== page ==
Sophomore Seminars

Self-Made: Culture, Identity, and Histories of Reinvention in America


From Ben Franklin to Oprah, Americans have triumphantly reinvented their identities, and used these transformations to demonstrate their ingenuity and grit. But the history of personal reinvention in America is far more complicated. In this course we will study the lives of individuals who adopted new identities in response to restrictive political and social conditions. How did these people construct their new identities, and what cultural influences did they use to do so? What did they gain in the process of assuming new identities, and what did they lose?

Case studies from the 19th and 20th centuries include Ellen and William Craft, an enslaved couple who escaped bondage by pretending that Ellen was already free, and a young African-American musician named John Roland Redd, who found fame as the turban-wearing television host “Korla Pandit.” Crossing seemingly fixed cultural divisions (race, gender, sexuality, citizenship), these individuals raise compelling questions about the larger political stakes of self-reinvention. How did acts of self-reinvention challenge inequality and oppression? What kinds of systems could not be dismantled through self-reinvention?

To answer these questions, you will conduct a self-directed research project on a historical figure who reinvented their identity. You will also write weekly discussion posts to guide our discussions of course texts that include writings by historians and theorists of cultural identity, as well as primary sources. By drawing from different kinds of primary materials—from photographs to census documents—you will learn to navigate a range of archives in order to better view the choices of individuals in a richer historical context. These historical investigations should also provide you with a richer analytical framework for examining acts of cultural transformation, appropriation, and disruption today.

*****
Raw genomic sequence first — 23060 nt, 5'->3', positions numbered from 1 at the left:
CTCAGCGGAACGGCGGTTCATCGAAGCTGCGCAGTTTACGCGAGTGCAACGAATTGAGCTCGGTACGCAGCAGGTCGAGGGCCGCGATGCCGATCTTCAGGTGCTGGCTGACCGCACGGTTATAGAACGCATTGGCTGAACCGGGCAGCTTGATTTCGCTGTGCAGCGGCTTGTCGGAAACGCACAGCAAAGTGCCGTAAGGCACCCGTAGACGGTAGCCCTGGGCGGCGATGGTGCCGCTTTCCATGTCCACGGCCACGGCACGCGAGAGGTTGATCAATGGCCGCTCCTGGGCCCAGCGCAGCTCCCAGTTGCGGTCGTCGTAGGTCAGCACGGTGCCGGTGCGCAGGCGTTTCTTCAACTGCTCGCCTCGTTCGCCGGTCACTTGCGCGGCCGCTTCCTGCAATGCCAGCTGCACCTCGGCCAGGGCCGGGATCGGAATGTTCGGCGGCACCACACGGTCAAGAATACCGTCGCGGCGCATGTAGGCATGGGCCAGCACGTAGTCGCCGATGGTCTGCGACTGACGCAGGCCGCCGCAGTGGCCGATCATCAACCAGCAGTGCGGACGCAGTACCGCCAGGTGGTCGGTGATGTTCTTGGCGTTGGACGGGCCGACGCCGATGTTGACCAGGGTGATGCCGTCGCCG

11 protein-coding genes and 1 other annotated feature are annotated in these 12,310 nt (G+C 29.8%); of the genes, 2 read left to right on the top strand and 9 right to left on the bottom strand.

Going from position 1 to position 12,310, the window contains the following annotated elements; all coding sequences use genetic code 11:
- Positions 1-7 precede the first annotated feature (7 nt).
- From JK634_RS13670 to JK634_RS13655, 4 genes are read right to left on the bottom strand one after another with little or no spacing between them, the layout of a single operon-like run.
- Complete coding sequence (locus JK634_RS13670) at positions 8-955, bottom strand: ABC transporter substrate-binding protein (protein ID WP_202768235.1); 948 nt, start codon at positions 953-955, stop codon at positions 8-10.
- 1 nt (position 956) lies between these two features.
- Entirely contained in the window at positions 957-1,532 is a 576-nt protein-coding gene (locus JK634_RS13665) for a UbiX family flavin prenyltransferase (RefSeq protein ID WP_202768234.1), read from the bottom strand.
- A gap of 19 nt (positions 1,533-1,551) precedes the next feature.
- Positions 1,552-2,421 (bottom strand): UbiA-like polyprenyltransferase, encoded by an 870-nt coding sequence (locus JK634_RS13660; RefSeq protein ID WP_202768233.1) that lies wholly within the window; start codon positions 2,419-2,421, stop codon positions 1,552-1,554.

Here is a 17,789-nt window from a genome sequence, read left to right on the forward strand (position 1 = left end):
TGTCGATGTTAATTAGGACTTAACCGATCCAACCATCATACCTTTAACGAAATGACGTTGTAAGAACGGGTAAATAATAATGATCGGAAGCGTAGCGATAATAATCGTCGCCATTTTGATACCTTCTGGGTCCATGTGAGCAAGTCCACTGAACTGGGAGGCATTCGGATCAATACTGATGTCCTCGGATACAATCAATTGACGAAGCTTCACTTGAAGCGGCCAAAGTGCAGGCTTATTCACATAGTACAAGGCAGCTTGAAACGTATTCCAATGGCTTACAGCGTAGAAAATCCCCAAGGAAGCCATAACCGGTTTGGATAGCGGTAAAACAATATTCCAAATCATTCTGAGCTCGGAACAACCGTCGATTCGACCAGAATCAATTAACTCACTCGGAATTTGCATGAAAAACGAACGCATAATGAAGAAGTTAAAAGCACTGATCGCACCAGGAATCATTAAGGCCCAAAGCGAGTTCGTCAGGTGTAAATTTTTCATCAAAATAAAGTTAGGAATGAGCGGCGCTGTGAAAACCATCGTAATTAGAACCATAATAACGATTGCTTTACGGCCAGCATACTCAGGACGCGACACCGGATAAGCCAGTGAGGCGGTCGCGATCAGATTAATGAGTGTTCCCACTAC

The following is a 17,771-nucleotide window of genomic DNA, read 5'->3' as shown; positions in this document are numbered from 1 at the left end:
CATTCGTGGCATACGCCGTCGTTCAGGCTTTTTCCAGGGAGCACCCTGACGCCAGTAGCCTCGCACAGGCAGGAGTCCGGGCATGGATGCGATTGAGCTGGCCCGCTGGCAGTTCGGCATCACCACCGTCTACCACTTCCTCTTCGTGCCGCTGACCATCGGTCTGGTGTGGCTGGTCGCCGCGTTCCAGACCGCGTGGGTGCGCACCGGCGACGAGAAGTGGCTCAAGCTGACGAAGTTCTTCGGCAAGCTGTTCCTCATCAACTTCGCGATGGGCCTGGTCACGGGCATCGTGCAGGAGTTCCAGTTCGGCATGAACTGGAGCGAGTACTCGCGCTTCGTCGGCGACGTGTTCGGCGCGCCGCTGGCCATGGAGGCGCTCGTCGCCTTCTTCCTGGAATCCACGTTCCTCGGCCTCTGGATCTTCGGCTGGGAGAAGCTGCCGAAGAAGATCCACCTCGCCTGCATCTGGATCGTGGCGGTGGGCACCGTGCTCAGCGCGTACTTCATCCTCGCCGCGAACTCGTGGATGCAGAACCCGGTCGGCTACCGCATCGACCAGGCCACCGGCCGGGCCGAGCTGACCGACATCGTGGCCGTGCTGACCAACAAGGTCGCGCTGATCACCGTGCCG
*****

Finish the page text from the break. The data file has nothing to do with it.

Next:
Meet the Instructor(s)

Katherine J Lennard

"I am a cultural historian with a Ph.D. in American Studies, although my path into academia was unconventional. In college I studied theatrical costume design, and made costumes for a few years before realizing I wanted to study the relationship between appearance and character. How did people use clothing and body modifications to shape their public persona? How did their appearance shape the definition of categories of identity, such as race, gender, and sexuality? Asking these questions from the perspective of American Studies has allowed me to develop an approach to historical research that incorporates artifacts and fine art alongside textual sources. I approach primary sources with the help of theorists of cultural identity, and historians studying the way ideas about identity have justified social inequality. Since my path to Stanford has so profoundly shaped my scholarship, I’m excited to see how your own background shapes your contributions to this course."